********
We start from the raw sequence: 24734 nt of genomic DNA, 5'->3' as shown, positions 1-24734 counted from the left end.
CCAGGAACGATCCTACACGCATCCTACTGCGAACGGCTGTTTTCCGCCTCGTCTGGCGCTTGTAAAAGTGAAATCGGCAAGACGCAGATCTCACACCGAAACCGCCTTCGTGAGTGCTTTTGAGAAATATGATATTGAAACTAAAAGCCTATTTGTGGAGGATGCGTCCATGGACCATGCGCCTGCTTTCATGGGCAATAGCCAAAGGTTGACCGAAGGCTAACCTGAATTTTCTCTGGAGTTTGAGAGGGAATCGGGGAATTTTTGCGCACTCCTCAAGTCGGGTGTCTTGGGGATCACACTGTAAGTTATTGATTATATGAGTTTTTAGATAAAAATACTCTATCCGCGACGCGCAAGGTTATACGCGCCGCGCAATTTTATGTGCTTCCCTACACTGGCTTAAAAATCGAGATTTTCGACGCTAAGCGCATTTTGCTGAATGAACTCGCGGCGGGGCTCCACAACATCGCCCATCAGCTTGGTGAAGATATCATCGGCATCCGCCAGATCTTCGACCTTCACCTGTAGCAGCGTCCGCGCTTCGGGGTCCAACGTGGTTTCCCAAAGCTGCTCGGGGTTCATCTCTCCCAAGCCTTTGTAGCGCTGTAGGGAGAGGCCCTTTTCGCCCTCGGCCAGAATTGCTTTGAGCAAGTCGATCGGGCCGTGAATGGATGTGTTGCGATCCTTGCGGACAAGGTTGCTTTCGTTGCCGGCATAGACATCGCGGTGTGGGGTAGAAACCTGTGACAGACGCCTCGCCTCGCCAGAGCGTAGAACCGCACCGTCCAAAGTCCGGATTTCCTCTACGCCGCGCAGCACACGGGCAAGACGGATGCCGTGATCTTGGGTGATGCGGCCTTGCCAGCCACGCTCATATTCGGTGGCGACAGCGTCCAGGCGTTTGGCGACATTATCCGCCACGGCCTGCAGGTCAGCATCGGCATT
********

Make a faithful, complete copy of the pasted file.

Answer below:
We start from the raw sequence: 24734 nt of genomic DNA, 5'->3' as shown, positions 1-24734 counted from the left end.
CCAGGAACGATCCTACACGCATCCTACTGCGAACGGCTGTTTTCCGCCTCGTCTGGCGCTTGTAAAAGTGAAATCGGCAAGACGCAGATCTCACACCGAAACCGCCTTCGTGAGTGCTTTTGAGAAATATGATATTGAAACTAAAAGCCTATTTGTGGAGGATGCGTCCATGGACCATGCGCCTGCTTTCATGGGCAATAGCCAAAGGTTGACCGAAGGCTAACCTGAATTTTCTCTGGAGTTTGAGAGGGAATCGGGGAATTTTTGCGCACTCCTCAAGTCGGGTGTCTTGGGGATCACACTGTAAGTTATTGATTATATGAGTTTTTAGATAAAAATACTCTATCCGCGACGCGCAAGGTTATACGCGCCGCGCAATTTTATGTGCTTCCCTACACTGGCTTAAAAATCGAGATTTTCGACGCTAAGCGCATTTTGCTGAATGAACTCGCGGCGGGGCTCCACAACATCGCCCATCAGCTTGGTGAAGATATCATCGGCATCCGCCAGATCTTCGACCTTCACCTGTAGCAGCGTCCGCGCTTCGGGGTCCAACGTGGTTTCCCAAAGCTGCTCGGGGTTCATCTCTCCCAAGCCTTTGTAGCGCTGTAGGGAGAGGCCCTTTTCGCCCTCGGCCAGAATTGCTTTGAGCAAGTCGATCGGGCCGTGAATGGATGTGTTGCGATCCTTGCGGACAAGGTTGCTTTCGTTGCCGGCATAGACATCGCGGTGTGGGGTAGAAACCTGTGACAGACGCCTCGCCTCGCCAGAGCGTAGAACCGCACCGTCCAAAGTCCGGATTTCCTCTACGCCGCGCAGCACACGGGCAAGACGGATGCCGTGATCTTGGGTGATGCGGCCTTGCCAGCCACGCTCATATTCGGTGGCGACAGCGTCCAGGCGTTTGGCGACATTATCCGCCACGGCCTGCAGGTCAGCATCGGCATT